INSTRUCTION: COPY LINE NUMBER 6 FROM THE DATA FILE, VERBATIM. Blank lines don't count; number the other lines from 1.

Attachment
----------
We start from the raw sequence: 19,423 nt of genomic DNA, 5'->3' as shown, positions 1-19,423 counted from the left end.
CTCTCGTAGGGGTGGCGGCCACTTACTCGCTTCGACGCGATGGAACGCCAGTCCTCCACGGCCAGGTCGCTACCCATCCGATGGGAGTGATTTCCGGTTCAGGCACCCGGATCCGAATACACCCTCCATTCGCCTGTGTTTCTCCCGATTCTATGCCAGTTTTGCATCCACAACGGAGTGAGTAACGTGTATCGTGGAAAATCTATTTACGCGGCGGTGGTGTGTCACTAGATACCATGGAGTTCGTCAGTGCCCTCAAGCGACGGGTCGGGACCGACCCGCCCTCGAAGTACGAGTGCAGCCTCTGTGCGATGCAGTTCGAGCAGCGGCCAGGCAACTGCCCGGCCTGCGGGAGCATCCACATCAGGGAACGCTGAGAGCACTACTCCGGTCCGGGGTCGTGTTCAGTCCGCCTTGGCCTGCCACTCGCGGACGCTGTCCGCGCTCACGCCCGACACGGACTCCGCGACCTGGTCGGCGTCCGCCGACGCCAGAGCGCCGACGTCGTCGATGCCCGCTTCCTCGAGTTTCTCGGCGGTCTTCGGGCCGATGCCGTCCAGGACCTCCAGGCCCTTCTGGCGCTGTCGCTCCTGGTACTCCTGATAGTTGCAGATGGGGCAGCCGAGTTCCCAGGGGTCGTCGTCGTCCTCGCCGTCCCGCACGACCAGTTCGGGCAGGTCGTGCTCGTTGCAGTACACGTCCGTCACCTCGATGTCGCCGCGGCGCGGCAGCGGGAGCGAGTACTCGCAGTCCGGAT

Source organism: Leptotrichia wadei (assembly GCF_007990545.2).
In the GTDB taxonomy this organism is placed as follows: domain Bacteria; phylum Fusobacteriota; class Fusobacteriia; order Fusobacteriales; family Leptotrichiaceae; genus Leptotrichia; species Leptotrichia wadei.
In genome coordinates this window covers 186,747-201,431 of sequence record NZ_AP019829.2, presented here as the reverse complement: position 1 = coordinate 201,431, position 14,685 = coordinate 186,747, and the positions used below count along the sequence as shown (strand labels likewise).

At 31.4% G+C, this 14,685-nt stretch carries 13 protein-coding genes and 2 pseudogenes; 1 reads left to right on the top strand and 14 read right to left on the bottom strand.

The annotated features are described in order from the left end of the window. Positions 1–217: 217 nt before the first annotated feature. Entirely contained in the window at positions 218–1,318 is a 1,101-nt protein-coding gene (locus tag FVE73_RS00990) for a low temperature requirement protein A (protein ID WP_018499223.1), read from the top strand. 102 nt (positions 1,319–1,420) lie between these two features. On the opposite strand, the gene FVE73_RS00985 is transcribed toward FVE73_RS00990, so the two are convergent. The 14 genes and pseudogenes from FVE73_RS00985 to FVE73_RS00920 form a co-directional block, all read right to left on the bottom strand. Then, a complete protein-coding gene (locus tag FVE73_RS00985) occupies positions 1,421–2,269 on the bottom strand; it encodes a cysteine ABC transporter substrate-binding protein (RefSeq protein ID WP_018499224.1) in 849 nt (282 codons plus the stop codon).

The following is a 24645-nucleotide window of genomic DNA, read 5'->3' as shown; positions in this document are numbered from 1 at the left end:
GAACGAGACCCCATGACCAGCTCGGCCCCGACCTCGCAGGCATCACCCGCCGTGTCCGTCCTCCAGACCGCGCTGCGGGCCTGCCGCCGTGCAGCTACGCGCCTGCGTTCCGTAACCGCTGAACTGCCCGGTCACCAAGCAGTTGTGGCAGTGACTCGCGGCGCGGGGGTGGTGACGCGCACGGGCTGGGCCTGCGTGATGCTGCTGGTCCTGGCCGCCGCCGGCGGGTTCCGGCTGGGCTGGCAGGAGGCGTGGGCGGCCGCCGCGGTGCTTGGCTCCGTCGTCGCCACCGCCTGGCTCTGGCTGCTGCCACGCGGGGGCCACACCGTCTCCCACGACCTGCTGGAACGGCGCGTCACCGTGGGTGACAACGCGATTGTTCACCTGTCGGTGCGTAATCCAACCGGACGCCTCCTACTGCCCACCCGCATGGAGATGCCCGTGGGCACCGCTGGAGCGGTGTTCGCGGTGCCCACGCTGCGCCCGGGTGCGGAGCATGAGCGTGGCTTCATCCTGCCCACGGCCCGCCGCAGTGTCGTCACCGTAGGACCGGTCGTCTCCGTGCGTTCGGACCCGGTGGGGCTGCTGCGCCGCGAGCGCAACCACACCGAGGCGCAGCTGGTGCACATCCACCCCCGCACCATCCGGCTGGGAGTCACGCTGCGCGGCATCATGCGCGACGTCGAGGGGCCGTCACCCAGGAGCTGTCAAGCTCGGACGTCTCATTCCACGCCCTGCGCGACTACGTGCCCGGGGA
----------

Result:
At 31.4% G+C, this 14,685-nt stretch carries 13 protein-coding genes and 2 pseudogenes; 1 reads left to right on the top strand and 14 read right to left on the bottom strand.